Middle East History: It Happened in April; 1949 Lausanne Conference Seals Fate of Palestine

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MIDDLE EAST HISTORY: IT HAPPENED IN APRIL; 1949 Lausanne Conference Seals Fate of Palestine

By Donald Neff

It was 47 years ago, on April 27, 1949, that the first peace conference on Palestine opened in Lausanne, Switzerland, under the auspices of the U.N. Palestine Conciliation Commission. The PCC had been created the previous year to "achieve a final settlement of all questions outstanding between" Arabs and Jews in Palestine. 1 It was at Lausanne that the dismal future of the Palestinians was decided.

The prospect of forging peace treaties at Lausanne between Israel and its neighbors caused the State Department to delineate clearly U.S. policy on a number of basic issues, including America's attitude toward the boundaries of the new Jewish state, the status of Jerusalem, the fate of 726,000 Palestinian refugees and the question of a Palestinian state. The policy positions were spelled out in top-secret instructions by acting secretary of state Robert A. Lovett on Jan. 19 and given to the U.S. delegate to the PCC just before he departed for Palestine. 2

boundaries. Lovett revealed that the United States believed the boundaries of the new state of Israel should be those defined by the 1947 U.N. resolution partitioning Palestine into Arab and Jewish states. The instructions specifically noted that "Israel is not entitled" to retain its 1948 conquests beyond those borders. (Israel had been allotted by the U.N. 56 percent of the land but had ended the fighting in control of 77 percent of Palestine.) However, "If Israel desires additions to its territory...Israel should make territorial concessions elsewhere..."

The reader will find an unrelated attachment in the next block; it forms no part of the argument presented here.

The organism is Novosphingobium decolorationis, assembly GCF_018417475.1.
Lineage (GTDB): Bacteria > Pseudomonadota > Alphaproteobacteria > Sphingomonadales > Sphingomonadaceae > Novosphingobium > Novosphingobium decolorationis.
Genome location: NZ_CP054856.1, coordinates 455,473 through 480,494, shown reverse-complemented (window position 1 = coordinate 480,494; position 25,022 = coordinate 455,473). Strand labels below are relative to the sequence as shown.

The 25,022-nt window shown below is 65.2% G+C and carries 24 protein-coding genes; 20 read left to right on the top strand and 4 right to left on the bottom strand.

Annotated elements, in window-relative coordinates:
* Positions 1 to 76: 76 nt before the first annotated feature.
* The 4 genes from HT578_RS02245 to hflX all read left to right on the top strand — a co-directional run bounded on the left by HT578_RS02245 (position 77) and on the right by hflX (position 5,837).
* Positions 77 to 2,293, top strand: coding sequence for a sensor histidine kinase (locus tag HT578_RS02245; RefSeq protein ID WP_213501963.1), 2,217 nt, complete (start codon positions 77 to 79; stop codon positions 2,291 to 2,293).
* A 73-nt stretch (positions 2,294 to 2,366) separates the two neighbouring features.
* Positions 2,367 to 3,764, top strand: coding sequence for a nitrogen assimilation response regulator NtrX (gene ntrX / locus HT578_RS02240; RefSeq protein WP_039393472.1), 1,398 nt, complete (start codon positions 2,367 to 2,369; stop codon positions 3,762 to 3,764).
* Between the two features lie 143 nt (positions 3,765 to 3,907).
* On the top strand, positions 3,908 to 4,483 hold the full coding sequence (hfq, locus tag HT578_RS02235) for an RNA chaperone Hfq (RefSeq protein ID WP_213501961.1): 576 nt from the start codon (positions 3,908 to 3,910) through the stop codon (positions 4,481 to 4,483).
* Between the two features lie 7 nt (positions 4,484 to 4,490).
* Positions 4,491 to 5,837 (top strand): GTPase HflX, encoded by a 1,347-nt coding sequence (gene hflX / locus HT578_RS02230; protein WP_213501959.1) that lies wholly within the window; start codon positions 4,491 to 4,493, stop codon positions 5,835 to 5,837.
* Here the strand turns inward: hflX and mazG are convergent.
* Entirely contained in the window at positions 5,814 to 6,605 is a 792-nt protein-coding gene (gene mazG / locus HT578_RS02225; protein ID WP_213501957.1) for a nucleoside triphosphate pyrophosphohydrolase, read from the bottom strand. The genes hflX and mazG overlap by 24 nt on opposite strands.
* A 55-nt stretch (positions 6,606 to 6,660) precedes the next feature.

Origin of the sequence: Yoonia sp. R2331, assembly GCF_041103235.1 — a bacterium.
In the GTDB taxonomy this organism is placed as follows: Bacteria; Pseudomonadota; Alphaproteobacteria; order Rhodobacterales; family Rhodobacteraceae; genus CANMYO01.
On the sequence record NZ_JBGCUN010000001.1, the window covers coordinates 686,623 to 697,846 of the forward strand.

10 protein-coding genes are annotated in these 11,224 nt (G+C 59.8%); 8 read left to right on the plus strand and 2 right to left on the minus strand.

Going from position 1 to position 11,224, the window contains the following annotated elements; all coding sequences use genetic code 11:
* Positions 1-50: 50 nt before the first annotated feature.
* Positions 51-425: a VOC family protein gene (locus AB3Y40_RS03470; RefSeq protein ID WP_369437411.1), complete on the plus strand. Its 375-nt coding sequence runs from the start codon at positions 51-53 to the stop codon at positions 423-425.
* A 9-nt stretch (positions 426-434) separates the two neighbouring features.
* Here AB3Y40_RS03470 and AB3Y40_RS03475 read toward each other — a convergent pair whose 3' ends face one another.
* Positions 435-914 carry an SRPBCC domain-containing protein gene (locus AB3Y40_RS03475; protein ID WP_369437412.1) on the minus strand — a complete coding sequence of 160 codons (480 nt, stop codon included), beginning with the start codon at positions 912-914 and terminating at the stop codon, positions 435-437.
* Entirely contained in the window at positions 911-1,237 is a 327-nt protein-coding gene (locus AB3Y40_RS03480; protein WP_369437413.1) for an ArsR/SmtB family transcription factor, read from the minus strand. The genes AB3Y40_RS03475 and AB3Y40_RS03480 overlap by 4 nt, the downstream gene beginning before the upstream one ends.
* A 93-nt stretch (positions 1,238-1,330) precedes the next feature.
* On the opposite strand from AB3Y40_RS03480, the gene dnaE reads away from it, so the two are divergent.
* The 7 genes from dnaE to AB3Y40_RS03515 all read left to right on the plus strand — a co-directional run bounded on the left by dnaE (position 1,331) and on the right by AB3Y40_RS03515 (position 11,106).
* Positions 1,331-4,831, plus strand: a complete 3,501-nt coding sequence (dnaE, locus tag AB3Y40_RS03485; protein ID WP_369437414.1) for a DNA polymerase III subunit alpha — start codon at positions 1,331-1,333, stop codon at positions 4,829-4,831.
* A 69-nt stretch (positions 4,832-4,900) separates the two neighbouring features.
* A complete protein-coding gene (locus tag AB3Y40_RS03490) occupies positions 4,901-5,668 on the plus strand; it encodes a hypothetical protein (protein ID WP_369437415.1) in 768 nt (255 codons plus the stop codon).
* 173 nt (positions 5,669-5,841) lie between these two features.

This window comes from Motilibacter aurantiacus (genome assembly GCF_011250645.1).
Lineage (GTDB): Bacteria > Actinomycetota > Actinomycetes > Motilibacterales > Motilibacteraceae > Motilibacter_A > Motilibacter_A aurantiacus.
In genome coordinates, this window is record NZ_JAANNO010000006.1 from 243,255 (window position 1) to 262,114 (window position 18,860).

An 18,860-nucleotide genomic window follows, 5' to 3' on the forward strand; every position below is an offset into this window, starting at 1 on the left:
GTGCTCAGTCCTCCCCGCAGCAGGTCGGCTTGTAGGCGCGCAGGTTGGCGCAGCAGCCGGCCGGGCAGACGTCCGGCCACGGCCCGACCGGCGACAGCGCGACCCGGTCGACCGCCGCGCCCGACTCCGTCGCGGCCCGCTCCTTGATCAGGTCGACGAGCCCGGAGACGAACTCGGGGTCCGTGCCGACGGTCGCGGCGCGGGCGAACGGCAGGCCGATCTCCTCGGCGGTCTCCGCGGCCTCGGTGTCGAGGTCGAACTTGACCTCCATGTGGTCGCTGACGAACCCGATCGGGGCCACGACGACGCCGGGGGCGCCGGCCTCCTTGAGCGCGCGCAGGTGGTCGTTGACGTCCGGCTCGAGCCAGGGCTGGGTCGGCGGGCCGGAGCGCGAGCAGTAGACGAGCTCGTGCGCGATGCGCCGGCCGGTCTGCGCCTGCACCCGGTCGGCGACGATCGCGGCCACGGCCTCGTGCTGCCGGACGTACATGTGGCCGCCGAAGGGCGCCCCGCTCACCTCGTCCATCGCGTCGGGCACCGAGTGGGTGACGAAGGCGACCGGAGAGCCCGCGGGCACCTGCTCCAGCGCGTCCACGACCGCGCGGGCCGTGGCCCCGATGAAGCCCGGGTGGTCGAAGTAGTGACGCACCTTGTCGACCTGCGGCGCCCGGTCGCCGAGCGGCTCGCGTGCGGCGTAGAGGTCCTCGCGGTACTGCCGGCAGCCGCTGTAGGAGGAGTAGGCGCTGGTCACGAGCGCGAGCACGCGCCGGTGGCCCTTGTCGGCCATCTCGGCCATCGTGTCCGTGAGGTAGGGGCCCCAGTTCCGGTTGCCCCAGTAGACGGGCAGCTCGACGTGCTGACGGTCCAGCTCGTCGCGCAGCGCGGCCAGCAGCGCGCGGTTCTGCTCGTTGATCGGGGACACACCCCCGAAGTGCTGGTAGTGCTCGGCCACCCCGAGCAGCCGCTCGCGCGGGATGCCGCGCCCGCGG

Jerusalem. Lovett said the status of Jerusalem should remain as called for in the partition plan, a city receiving "special and separate treatment from the rest of Palestine and should be placed under effective United Nations control." In other words, neither Arab nor Jew should call Jerusalem its capital. Lovett said that a U.N. commissioner for Jerusalem should be appointed "to supervise the administration of the area, to guarantee free access to the city and the holy places, and to insure adequate protection of the latter."

Refugees. The U.S. position on the Palestinian refugees, Lovett wrote, was the same as expressed in U.N. Resolution 194, passed Dec. 11, 1948. It called for the right of the refugees to return to their homes now occupied by Israel or, if they chose, for compensation and relocation.

Palestinians. Most significantly, Lovett revealed that the United States "favors incorporation of greater part of Arab Palestine in Transjordan. The remainder might be divided among other Arab states as seems desirable." In other words, the United States did not support self-determination for the Palestinians or an independent Palestinian state. In Washington's view, the Palestinians were not a separate people deserving the Wilsonian right to determine their own fate.

The United States did not support self-determination for the Palestinians.

Two venues were involved in the Palestine Conciliation Commission's efforts: Jerusalem, to establish an international regime for that city, and Lausanne, where the members met unsuccessfully between April 27 and Sept. 15, 1949 to resolve all other problems in order to achieve overall peace. 3

Commission members were France (Claude de Boisanger), Turkey (Huseyin Cahit Yalchin) and the United States (Mark F. Ethridge). An Israeli delegation was headed by Dr. Walter Eytan, a veteran negotiator, while the Arabs appeared as one body represented by Egypt, Lebanon, Syria and Transjordan. A "Palestinian Adviser," Ahmad Shuqayri, was attached to the Syrian delegation--meaning the Palestinians did not have their own independent delegate in the discussions that were focused on their future. 4 Mark Ethridge, the U.S. delegate, was a political appointee who had been publisher of the Louisville Courier Journal and was a personal friend of President Harry S. …